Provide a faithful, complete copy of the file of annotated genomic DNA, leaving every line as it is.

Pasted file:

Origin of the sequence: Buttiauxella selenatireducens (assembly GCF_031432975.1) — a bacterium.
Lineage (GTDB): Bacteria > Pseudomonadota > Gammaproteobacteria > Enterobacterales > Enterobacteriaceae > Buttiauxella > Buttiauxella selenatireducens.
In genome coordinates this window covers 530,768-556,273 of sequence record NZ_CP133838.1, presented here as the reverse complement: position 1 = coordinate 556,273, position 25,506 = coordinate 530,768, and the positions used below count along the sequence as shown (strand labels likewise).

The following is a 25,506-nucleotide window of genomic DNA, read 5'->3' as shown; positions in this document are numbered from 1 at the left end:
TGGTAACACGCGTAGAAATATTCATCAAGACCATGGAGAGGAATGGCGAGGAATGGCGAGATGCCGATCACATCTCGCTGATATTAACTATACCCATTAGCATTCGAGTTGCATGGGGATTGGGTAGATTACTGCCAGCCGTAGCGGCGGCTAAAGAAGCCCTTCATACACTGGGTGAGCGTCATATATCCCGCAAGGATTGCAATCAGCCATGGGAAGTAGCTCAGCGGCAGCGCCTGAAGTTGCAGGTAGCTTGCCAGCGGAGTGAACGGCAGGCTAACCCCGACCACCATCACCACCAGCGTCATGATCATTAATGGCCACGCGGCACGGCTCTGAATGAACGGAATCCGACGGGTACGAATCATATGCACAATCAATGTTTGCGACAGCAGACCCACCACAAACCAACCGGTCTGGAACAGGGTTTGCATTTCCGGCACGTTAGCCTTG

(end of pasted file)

Origin of the sequence: Buttiauxella selenatireducens (assembly GCF_031432975.1) — a bacterium.
Lineage (GTDB): Bacteria > Pseudomonadota > Gammaproteobacteria > Enterobacterales > Enterobacteriaceae > Buttiauxella > Buttiauxella selenatireducens.
In genome coordinates this window covers 530,768-556,273 of sequence record NZ_CP133838.1, presented here as the reverse complement: position 1 = coordinate 556,273, position 25,506 = coordinate 530,768, and the positions used below count along the sequence as shown (strand labels likewise).

The following is a 25,506-nucleotide window of genomic DNA, read 5'->3' as shown; positions in this document are numbered from 1 at the left end:
TGGTAACACGCGTAGAAATATTCATCAAGACCATGGAGAGGAATGGCGAGGAATGGCGAGATGCCGATCACATCTCGCTGATATTAACTATACCCATTAGCATTCGAGTTGCATGGGGATTGGGTAGATTACTGCCAGCCGTAGCGGCGGCTAAAGAAGCCCTTCATACACTGGGTGAGCGTCATATATCCCGCAAGGATTGCAATCAGCCATGGGAAGTAGCTCAGCGGCAGCGCCTGAAGTTGCAGGTAGCTTGCCAGCGGAGTGAACGGCAGGCTAACCCCGACCACCATCACCACCAGCGTCATGATCATTAATGGCCACGCGGCACGGCTCTGAATGAACGGAATCCGACGGGTACGAATCATATGCACAATCAATGTTTGCGACAGCAGACCCACCACAAACCAACCGGTCTGGAACAGGGTTTGCATTTCCGGCACGTTAGCCTTG